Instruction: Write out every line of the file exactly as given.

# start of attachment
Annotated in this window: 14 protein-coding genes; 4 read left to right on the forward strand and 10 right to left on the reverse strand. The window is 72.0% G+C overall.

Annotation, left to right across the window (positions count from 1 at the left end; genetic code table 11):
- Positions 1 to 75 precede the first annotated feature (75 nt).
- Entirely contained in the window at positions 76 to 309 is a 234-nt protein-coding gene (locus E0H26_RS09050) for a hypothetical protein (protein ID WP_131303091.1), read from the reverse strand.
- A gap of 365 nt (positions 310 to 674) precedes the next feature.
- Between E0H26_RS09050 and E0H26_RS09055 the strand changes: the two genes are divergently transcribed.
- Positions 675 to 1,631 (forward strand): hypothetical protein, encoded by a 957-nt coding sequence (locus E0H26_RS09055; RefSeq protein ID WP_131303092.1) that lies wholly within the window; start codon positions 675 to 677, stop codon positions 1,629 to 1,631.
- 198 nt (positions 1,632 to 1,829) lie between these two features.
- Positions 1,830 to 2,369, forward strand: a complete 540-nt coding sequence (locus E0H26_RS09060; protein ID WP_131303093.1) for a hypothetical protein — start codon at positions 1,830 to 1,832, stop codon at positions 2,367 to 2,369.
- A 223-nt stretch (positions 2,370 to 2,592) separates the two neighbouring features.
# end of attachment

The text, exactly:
Annotated in this window: 14 protein-coding genes; 4 read left to right on the forward strand and 10 right to left on the reverse strand. The window is 72.0% G+C overall.

Annotation, left to right across the window (positions count from 1 at the left end; genetic code table 11):
- Positions 1 to 75 precede the first annotated feature (75 nt).
- Entirely contained in the window at positions 76 to 309 is a 234-nt protein-coding gene (locus E0H26_RS09050) for a hypothetical protein (protein ID WP_131303091.1), read from the reverse strand.
- A gap of 365 nt (positions 310 to 674) precedes the next feature.
- Between E0H26_RS09050 and E0H26_RS09055 the strand changes: the two genes are divergently transcribed.
- Positions 675 to 1,631 (forward strand): hypothetical protein, encoded by a 957-nt coding sequence (locus E0H26_RS09055; RefSeq protein ID WP_131303092.1) that lies wholly within the window; start codon positions 675 to 677, stop codon positions 1,629 to 1,631.
- 198 nt (positions 1,632 to 1,829) lie between these two features.
- Positions 1,830 to 2,369, forward strand: a complete 540-nt coding sequence (locus E0H26_RS09060; protein ID WP_131303093.1) for a hypothetical protein — start codon at positions 1,830 to 1,832, stop codon at positions 2,367 to 2,369.
- A 223-nt stretch (positions 2,370 to 2,592) separates the two neighbouring features.